Friday, February 19, 2010

Rosy Pastor

Englishmen whiled away their spare time in pre independent India pursuing many productive activities. One of them was watching birds and trees and naming them. This was a major contribution to our knowledge of plant and birdlife around us. Amongst the others was the production of a delightful community of mixed blood called Anglo Indians. Rosy Pastor is the name given to a bird [size of a common Myna] which has a rose colored front with a black hooded head and has a peculiar habit of looking down [appears to do so]. Imagine a Pastor [priest] with his rich robes castigating you for some mischief you have done and You have the Rosy Pastor. What an apt name!

Rosy pastors [I don’t like the new name of Rosy Starling] breed and live in Eastern Europe and migrate to India during the months of September to March. 15 years ago I used to see thousands of them. On one occasion, during the fruiting season, the orange berries of the ficus tree were completely hidden from view by the avidly feeding Rosy Pastors. In the early 1930s a bird watcher observed ‘the sky went dark when a flock of rosy pastors flew by’ such was their number. This has decreased so much that I did not see any last year and thought I would not see them this year too. But I was in for a delightfully surprising experience.

I went golfing the other day to a golf course located some distance away in a semi rural set up. While I was about to putt on one of the greens, I heard the unmistakable chirp of the Rosy Pastor. Looking up I saw a row of these Pastors resplendent in their rose colored front with blackish hoods raised, chirping [praying I thought] for my putt to drop into the hole. There were at least thirty of them sitting on the silk cotton tree branches all looking in the same direction. It took some pressure from my partners to make me leave that spot. The putt of course was missed what with me imagining a row of red fronted and black hooded priests perched on the tree branch in supplication. You can’t putt with this kind of funny images disturbing you. The missed putt was worth the sight nevertheless.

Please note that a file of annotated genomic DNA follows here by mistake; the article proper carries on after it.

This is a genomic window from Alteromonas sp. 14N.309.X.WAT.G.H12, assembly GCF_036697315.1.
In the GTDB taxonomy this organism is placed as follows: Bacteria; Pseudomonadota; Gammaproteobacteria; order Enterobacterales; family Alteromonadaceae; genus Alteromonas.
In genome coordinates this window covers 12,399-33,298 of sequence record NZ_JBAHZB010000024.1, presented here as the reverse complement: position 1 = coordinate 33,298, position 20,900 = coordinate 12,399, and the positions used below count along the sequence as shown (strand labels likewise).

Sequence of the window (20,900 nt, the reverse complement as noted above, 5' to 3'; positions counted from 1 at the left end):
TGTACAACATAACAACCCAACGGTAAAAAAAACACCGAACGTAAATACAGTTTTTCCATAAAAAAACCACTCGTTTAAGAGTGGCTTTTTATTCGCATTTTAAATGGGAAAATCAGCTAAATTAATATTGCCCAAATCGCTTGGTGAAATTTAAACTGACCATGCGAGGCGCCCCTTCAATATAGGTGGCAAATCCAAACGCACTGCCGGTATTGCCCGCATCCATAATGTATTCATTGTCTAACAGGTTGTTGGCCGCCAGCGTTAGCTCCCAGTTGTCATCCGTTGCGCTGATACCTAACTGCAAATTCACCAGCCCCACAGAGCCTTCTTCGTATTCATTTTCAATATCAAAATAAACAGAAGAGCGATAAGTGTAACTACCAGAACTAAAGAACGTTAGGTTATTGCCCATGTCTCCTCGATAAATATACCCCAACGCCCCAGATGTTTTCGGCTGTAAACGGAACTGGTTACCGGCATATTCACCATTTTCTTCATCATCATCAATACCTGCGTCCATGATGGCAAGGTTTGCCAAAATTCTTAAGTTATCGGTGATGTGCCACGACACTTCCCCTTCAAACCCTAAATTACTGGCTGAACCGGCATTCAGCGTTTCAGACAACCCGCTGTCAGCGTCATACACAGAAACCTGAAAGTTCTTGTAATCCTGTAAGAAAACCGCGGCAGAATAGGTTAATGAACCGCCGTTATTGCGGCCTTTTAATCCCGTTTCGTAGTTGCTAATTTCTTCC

Some of you must have heard of the names Brahmany and Pariah kite. The Britisher who thus named the two widely seen kites must have been well versed with the caste system and the looks of different castes of the country. The colorful white and russet brown kite was named Brahmany [Brahmin] and the rugged dark grey kite the Pariah, though both raptors live on the dead and rotting flesh!

1 comment:

JP said...

Doc,my wife & I are in constant annual anticipation & touch with the RPs which make a brief noisy stop over atop the tree which litters our terrace & clogs the storm water drain, notwithstanding which,which is dear to us & our son, as much to the orioles & green barbets. I think the cloud of RPs roost in the BDA park close by. You have written so well, we share your appreciation of these darling starlings - S R Jayaprakash